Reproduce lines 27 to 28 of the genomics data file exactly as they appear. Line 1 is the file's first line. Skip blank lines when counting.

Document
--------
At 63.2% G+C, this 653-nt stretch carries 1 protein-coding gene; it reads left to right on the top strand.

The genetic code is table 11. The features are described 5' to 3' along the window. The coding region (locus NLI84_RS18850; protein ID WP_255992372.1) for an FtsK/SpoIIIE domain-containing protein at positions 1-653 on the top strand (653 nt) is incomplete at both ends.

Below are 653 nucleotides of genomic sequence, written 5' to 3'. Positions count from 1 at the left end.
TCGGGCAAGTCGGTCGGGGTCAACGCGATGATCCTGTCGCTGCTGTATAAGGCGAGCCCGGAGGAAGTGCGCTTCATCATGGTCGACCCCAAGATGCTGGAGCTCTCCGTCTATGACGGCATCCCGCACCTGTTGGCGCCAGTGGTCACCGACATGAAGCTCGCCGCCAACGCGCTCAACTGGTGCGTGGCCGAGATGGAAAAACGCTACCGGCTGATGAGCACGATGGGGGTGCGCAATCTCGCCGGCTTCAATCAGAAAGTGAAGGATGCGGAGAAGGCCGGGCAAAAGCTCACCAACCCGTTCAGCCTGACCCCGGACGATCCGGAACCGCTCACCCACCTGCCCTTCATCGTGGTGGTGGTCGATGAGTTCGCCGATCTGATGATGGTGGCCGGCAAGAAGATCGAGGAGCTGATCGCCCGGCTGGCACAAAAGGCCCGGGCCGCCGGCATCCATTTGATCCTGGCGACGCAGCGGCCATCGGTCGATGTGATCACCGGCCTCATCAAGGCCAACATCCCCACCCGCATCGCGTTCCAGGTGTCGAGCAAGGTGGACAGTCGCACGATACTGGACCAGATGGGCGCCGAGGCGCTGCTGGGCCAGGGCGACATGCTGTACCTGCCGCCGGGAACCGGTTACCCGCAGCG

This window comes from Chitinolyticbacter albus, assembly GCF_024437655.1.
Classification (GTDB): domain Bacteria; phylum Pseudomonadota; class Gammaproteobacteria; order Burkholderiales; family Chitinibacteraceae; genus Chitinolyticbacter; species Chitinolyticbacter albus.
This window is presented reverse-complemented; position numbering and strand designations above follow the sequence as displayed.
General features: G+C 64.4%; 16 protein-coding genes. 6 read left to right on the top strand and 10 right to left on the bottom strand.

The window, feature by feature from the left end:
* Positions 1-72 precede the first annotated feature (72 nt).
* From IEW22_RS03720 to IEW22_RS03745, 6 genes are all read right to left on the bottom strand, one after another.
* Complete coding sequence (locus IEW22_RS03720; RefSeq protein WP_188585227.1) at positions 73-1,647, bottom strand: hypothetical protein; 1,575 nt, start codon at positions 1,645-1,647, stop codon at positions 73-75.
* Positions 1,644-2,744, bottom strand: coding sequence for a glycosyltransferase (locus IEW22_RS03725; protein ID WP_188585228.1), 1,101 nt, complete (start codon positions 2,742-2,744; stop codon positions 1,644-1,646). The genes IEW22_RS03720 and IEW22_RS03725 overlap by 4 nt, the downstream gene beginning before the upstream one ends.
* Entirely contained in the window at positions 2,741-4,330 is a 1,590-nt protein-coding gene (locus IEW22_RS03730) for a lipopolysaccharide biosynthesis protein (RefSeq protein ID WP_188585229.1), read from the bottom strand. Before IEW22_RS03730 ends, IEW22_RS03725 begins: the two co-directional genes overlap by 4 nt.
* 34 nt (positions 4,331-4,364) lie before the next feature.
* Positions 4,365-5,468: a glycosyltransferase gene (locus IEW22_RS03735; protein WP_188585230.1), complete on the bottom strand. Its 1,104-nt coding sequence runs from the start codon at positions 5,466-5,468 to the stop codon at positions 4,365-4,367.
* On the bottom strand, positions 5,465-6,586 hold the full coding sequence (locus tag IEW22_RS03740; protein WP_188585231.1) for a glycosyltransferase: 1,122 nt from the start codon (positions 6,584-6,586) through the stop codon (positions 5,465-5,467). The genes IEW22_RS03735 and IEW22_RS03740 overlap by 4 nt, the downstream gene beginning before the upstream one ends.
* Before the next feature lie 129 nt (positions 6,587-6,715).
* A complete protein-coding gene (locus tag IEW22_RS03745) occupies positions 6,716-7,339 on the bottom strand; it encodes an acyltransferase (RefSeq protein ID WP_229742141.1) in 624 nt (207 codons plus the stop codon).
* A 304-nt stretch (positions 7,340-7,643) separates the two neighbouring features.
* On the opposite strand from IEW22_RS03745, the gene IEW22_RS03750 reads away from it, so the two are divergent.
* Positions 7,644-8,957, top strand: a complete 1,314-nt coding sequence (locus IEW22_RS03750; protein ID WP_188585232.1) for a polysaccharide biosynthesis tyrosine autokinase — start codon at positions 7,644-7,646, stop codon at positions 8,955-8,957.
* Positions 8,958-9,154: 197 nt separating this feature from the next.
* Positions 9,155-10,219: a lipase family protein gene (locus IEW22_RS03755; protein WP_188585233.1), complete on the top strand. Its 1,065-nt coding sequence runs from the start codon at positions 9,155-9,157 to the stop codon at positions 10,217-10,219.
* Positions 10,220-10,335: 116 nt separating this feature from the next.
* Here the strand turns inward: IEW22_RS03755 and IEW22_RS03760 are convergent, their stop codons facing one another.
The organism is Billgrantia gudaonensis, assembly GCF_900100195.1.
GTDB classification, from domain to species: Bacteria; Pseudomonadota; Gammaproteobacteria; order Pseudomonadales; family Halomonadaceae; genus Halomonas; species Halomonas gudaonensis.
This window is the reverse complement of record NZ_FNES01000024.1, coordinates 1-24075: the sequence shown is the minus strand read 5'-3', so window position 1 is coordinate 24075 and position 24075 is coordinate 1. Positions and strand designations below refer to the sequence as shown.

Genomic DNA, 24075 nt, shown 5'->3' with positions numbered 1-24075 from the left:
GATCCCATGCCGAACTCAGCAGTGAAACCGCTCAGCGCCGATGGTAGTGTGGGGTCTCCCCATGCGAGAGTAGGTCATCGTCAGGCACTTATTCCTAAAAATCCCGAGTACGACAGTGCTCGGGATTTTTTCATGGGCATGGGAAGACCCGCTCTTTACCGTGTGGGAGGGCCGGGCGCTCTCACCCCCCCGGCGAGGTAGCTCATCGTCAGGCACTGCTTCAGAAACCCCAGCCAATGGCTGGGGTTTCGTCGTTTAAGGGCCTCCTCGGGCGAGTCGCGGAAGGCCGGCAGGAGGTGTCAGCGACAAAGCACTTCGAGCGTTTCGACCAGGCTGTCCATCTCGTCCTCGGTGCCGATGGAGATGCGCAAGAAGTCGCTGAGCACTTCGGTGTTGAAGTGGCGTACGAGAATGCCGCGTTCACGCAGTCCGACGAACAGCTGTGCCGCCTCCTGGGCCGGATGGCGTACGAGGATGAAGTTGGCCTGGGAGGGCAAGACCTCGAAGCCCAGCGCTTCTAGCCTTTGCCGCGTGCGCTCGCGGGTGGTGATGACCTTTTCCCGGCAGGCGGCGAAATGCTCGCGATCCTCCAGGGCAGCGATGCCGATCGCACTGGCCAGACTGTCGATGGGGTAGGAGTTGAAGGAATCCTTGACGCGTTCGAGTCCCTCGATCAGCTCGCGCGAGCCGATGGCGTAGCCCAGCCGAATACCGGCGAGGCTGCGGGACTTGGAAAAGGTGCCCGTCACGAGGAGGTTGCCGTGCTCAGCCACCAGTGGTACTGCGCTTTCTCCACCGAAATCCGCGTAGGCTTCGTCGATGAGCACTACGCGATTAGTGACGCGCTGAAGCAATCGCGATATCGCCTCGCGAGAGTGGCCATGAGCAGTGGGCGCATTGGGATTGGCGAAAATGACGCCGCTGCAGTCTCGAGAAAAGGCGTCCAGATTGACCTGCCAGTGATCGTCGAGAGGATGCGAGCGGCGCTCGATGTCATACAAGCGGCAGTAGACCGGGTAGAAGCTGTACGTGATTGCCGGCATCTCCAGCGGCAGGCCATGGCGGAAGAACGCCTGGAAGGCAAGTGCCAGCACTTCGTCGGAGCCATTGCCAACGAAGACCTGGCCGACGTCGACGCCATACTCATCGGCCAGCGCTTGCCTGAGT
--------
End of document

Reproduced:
The organism is Billgrantia gudaonensis, assembly GCF_900100195.1.
GTDB classification, from domain to species: Bacteria; Pseudomonadota; Gammaproteobacteria; order Pseudomonadales; family Halomonadaceae; genus Halomonas; species Halomonas gudaonensis.